09 December 2009

Archives July 2008 : Tool of the Month

Teborg Round Nose Pliers

Lindstrom pliers have long been the nicest and best round nose pliers to own. If you didn't already have a pair, they were on your wish list. Not only because of their small size, but also because they were made of premium Swedish steel and were hand finished to perfection. Even though these features did not come cheap, nothing compared.

Recently, Lindstrom was bought out and is now being manufactured in France and Spain. The pliers are also being made with a lap joint, instead of the stronger, more durable, box joint. And, to top it off the price has INCREASED!! The changes in finishing and size were also surprising.

We are sad to see a company with such a wonderful reputation as Lindstrom find it necessary to lower their quality to stay competitive; however, with these changes, Hans wanted to find a replacement for the Linstrom quality.

Teborg Pliers! They are manufactured in Sweden and are made out of Swedish steel. They are hand finished and are as small, if not smaller than the original Lindstrom round nose pliers. The tip of the pliers measure .7mm and gradually increases to the base, measuring 4.5mm. The length of the nose is 19mm. The finishing of the pliers is immaculate and feels similar to that of the original Lindstrom pliers, but they do not have the price tag of the Lindstrom pliers.

08 December 2009

Archives June 2008 : Tool of the Month

Artifex Wheel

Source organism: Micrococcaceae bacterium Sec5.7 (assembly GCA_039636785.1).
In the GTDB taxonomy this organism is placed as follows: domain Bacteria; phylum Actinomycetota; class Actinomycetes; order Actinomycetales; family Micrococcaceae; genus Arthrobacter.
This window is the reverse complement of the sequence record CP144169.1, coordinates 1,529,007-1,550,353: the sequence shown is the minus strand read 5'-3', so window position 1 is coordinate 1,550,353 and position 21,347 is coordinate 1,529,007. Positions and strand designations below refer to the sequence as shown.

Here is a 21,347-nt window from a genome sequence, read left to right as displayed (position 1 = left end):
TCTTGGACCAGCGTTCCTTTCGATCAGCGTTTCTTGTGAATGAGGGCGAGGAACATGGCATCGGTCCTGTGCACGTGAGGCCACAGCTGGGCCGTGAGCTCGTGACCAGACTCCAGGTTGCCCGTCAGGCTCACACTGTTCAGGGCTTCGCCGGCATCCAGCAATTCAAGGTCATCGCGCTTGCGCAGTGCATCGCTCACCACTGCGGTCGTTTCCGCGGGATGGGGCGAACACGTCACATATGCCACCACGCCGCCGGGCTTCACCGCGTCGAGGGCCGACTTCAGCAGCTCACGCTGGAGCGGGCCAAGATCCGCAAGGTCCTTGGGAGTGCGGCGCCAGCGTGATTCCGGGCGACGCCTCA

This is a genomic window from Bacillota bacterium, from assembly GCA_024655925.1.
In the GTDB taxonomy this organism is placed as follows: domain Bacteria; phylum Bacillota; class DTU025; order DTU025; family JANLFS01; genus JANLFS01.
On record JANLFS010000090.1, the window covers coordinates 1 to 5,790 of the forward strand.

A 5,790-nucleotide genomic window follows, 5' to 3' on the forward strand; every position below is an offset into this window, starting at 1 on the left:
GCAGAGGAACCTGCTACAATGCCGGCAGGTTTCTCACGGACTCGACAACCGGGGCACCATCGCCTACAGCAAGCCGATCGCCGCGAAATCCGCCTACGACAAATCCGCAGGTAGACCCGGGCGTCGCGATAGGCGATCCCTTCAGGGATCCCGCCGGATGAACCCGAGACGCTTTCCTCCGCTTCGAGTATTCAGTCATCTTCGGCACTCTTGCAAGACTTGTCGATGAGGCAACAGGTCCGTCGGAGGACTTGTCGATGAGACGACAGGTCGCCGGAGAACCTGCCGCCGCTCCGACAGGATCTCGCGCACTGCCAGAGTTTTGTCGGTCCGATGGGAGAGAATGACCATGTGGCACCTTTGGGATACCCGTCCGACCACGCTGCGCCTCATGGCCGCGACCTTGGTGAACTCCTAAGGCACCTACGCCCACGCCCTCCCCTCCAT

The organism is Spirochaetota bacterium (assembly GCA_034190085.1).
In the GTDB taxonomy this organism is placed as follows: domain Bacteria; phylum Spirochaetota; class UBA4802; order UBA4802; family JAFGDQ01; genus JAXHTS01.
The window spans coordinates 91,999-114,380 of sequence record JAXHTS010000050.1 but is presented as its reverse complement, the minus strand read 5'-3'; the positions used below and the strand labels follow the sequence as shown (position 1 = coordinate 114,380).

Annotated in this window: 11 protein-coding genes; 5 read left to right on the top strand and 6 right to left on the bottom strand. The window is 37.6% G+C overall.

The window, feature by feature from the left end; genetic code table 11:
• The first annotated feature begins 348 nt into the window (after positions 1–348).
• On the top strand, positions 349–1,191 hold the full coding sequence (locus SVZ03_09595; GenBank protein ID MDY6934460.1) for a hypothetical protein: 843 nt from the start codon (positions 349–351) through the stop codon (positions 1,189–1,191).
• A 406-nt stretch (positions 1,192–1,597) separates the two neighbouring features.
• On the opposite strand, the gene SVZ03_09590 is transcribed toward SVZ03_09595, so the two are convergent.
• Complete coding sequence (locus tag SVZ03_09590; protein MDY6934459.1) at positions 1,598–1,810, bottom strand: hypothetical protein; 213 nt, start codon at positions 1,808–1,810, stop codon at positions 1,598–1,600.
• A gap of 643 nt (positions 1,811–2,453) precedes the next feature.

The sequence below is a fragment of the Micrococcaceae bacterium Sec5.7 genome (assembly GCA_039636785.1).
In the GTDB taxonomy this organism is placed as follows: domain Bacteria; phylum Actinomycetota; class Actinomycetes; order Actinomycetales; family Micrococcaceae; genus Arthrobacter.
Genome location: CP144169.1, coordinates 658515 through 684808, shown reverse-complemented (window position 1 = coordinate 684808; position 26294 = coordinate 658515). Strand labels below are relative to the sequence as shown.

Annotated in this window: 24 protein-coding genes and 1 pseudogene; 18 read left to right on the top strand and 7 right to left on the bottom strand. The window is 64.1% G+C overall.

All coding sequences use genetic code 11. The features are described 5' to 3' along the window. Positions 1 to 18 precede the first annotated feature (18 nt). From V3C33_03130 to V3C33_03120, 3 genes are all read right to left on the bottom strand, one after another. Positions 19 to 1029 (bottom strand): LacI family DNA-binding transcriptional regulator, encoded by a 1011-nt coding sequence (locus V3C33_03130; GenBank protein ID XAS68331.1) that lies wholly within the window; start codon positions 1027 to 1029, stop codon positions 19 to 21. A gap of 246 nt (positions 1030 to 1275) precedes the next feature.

Most people can barely walk out of the door without Dallas suggesting a tool that will and does make your project or life easier. The Artifex wheel is one of those tools that ALL of us (Hans included) are sold on!

The Artifex wheel is a German-made, rubber and silicon carbide bonded wheel. It will grind and de-bur very quickly, while it leaves behind a smooth, matte finish. Artifex wheels are bonded so they will not grind away into nothing and do not create a lot of dust like most other silicone based wheels. The Artifex wheel works great on silver, gold, platinum, and even steel!

The wheels are available in three different grits: Fine (250), Medium (150), and Coarse (80). However, we suggest using the Medium for most projects. The wheels are 4 inches in diameter and will fit on most polishing motors. They are also available on an inside ring arbor, in the Fine and Medium grits only. Artifex wheels are not available for the flext-shaft as of yet, but here's hoping!